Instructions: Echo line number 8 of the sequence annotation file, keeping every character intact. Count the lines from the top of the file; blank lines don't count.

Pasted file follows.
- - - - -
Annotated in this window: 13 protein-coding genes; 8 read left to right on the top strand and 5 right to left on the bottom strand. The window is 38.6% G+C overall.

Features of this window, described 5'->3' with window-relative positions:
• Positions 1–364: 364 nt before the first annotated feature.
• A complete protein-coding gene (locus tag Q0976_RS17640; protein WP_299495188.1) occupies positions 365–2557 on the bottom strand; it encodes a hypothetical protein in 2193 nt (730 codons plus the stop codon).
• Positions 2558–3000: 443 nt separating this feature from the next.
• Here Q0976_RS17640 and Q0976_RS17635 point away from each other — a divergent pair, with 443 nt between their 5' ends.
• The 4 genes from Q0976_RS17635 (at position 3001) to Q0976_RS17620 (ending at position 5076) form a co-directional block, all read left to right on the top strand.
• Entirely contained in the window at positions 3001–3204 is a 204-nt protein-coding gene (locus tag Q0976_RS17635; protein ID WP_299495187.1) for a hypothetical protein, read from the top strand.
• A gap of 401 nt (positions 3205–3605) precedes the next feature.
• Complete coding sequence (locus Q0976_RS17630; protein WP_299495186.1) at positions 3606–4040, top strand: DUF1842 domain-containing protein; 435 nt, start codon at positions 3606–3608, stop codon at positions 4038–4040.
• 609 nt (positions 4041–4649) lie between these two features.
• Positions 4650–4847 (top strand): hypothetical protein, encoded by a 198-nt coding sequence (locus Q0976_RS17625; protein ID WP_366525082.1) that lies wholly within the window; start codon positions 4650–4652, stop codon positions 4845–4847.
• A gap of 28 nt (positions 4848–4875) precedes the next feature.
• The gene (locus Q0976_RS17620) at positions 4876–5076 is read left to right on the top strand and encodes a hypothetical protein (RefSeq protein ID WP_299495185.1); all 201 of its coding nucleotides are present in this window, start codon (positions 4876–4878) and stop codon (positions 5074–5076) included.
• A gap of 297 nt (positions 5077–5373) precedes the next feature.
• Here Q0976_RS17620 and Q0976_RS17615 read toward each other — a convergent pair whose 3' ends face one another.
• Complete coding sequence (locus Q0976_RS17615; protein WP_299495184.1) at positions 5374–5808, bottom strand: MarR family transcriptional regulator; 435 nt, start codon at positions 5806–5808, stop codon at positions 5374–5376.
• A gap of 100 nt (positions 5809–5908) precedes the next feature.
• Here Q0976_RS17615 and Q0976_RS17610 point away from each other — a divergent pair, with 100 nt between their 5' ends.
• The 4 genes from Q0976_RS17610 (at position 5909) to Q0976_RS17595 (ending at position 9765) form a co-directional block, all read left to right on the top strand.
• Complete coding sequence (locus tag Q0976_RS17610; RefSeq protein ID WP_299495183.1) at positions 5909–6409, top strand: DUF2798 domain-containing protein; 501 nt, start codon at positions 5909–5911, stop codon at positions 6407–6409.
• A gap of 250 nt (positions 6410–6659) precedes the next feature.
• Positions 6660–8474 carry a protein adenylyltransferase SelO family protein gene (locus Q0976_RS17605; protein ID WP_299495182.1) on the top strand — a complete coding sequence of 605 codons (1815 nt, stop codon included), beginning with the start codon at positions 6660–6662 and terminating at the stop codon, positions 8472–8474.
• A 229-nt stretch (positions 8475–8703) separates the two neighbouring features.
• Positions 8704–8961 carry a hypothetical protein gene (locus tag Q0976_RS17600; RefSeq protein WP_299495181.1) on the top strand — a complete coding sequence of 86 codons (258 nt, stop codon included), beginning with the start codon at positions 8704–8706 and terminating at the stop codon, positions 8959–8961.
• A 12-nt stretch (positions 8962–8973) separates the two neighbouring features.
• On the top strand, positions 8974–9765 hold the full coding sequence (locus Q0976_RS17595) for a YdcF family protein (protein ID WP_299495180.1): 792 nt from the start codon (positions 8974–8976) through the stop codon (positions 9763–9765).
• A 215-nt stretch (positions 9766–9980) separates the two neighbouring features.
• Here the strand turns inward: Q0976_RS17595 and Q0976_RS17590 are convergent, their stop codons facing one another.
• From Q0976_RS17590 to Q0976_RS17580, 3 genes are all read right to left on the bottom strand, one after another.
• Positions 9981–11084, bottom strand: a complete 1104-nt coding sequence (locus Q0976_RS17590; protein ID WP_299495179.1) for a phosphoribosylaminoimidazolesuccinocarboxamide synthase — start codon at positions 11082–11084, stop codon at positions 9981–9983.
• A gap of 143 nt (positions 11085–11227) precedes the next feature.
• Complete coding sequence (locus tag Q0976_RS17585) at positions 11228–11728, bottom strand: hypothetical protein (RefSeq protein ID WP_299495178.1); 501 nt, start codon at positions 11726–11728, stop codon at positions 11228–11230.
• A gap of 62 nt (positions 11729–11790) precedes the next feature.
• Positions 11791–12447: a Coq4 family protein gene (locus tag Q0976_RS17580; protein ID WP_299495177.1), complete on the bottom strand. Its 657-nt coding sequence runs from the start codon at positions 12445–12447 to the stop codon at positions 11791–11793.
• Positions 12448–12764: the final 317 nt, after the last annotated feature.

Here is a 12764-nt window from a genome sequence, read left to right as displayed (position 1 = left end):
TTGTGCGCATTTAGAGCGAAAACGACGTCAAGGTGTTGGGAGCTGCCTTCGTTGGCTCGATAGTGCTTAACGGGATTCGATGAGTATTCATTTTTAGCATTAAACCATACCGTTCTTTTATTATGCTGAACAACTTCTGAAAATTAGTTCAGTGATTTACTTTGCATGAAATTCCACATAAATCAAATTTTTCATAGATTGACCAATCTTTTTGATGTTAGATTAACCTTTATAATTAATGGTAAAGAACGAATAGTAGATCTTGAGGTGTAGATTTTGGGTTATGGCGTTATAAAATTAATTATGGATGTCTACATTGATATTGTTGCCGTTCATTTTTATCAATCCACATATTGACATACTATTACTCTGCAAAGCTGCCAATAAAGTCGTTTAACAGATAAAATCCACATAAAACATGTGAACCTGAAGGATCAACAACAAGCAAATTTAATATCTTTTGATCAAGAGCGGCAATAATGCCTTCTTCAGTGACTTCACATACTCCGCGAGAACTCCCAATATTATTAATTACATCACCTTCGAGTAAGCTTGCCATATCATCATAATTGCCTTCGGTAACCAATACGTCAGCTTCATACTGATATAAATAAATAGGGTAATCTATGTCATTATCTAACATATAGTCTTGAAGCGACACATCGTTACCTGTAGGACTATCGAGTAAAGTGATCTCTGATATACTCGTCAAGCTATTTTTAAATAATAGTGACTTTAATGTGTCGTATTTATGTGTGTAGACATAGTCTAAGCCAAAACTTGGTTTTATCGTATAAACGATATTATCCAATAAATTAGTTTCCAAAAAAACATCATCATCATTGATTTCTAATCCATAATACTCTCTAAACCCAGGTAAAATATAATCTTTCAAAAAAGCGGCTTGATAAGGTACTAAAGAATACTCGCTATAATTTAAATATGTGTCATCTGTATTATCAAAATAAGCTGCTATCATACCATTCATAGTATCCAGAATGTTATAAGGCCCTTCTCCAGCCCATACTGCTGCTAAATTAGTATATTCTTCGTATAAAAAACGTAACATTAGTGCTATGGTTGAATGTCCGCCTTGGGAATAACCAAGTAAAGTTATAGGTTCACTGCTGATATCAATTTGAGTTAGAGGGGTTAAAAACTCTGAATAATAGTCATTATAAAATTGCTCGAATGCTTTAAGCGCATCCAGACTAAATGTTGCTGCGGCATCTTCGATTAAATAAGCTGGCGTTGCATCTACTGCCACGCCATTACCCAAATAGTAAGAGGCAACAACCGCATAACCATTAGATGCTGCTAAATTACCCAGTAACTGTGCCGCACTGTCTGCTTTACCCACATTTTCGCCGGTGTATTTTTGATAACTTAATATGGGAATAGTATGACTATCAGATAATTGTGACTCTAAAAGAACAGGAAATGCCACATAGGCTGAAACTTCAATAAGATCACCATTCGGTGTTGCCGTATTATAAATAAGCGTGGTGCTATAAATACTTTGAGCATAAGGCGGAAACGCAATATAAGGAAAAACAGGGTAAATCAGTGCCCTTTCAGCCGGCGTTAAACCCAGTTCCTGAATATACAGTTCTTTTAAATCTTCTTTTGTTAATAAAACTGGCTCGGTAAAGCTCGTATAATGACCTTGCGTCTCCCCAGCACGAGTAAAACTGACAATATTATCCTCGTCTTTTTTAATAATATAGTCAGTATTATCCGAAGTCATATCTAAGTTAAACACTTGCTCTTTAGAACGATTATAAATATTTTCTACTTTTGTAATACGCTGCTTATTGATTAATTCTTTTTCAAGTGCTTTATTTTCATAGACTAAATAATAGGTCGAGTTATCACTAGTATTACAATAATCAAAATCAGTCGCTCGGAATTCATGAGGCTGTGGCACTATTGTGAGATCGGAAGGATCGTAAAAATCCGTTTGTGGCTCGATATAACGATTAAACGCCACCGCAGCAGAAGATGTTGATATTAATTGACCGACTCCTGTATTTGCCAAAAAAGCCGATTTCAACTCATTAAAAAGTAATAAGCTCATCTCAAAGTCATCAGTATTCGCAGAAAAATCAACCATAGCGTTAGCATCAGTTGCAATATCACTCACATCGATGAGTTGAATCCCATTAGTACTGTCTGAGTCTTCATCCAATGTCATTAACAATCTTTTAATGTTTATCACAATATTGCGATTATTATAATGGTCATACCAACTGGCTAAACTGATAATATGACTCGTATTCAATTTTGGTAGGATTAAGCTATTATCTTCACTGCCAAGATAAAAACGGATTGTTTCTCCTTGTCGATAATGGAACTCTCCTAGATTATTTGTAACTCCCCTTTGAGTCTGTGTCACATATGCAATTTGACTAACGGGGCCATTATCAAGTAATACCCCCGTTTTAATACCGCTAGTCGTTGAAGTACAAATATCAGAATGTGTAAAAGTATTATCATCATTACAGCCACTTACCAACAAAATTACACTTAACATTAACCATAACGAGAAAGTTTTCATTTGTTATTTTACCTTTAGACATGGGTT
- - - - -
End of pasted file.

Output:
• Entirely contained in the window at positions 3001–3204 is a 204-nt protein-coding gene (locus tag Q0976_RS17635; protein ID WP_299495187.1) for a hypothetical protein, read from the top strand.